Thursday, February 16, 2012

"Taking with me the land" - Place, Self, Poetry

“Taking with me the land.” – Gloria Anzaldua

Someone once said that human beings are simply mobile containers designed by water in order to move itself from place to place.  I like that image of us as walking water; it makes sense, since most of the human body is made up of H2O, and the surface of earth herself is about 74% water. Are we simply extensions of the earth, moving about independently, yet connected by the tether, or umbilical cord, of our shared composition?  Of course, this analogy immediately presumes the earth as our mother, our origin, our parent, and we her wandering (and often wayward) offspring.

In one of my prose poems, "Lullabye," I try to imagine how being made of mostly water means having a deep relationship with the sea.


We belong to the sea.  We are salt water walking on the land in soft containers called flesh.  Chloride, sodium, sulfate swim in our veins, warm and elemental.  Our bodies sway and swell in response to the tides of our oldest memory.  The moon pulls the sea, the sea pulls us.  So we are the sea, walking on two legs far away from the birthing waters.  We travel wide plains, rest awhile beside icy streams, make shelters out of snow.  Always, we seek water, wherever we go, look for lost relatives, pieces of our selves.  We smell wetness beneath rock; we raise our faces to gray skies, mouths open; we welcome the fat drops with our thirst.  We belong to the sea, we bear her dark green wishes and slippery strands of thought.  Magnesium, calcium, potassium slide through our veins.  We make love to each other, oceans aching to reunite; homesick, we ease our isolation with each other’s moist mouths, secret seeps, lonely seas meeting on our slick skins.  We belong to the sea: she will make her claim on us again one day, demand our return, and this long separation will come to an end.  She will ask us for her copper, her cobalt, her molecules of hydrogen, oxygen, iron, bicarbonate, bromide, strontium.  We will leave our flesh behind us on the shore, husks that dry and turn to dust.  We will slip back into the sea like a child going home, like boron to selenium, like blood finds its way back to blood.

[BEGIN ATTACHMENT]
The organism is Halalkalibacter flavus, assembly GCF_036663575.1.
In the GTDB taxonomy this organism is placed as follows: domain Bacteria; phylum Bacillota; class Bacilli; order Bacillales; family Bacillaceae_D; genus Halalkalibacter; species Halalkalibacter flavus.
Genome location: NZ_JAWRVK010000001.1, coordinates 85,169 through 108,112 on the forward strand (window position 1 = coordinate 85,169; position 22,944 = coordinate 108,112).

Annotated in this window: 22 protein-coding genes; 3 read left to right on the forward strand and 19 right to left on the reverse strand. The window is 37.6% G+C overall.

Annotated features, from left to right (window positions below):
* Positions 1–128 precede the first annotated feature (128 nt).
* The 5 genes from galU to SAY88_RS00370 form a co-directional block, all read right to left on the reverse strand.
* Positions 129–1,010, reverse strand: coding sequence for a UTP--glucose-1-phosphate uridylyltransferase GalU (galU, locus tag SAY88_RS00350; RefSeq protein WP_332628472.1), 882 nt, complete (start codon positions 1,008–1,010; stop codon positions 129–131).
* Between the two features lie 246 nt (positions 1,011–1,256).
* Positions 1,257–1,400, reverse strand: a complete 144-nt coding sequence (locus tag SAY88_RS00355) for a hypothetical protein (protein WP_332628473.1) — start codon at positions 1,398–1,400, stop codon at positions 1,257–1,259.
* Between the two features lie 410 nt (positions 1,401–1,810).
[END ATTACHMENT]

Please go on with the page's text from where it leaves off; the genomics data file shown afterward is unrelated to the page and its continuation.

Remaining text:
Fragments of any place we live on for an extended period of time are transmitted into our flesh, blood, bones and teeth in the water we drink, the air we breathe, the food we eat, and these become the architecture that contains us.  Our bodies record our relationship with place in several beautiful ways.Within that formula of H2O, we must remember that the mass of our human bodies is made up mostly of oxygen.

Our bones, for example, soak up the elements around us to renew themselves about every ten years; the isotopic oxygen ratios in the bone show the “signature” of where you’ve been.  It’s a little like having your dog or cat “chipped” – a veterinarian with a scanner can tell at a glance where your pet belongs if it has somehow wandered off.

And our teeth are even better at chronicling our connection to the planet. Unlike bone, adult teeth never rebuild themselves; the elements present when they are initially formed stay in them for life, and so our teeth preserve the precise region in which we were born and raised.  When Gloria Anzaldua says she travels from her homeplace “taking with me the land,” she isn’t speaking metaphorically.  We carry particles from the place of our emergence deep in our bodies wherever we go, all of our lives.

Even our hair, whose growth is largely determined by the water we drink, tells the more recent stories.  We drink water filtered through the geology of the place we live; each region’s water has its own unique oxygen isotope, and that geographic pattern braids itself into our hair as it grows.

All of this science is interesting to me not because of what it reveals, but because of what it confirms:  the indigenous world view that human beings are not separate from the earth, from land and water but instead extensions of Earth.  Different, yes; separate, no.  The Earth is a living entity from which we are created through a process both pragmatic and mysterious.  This is, I think, often interpreted as indigenous spirituality or religion, but a more accurate description might be that it is a world view, a way of ordering the world, the core of indigenous values, knowledge and ethics.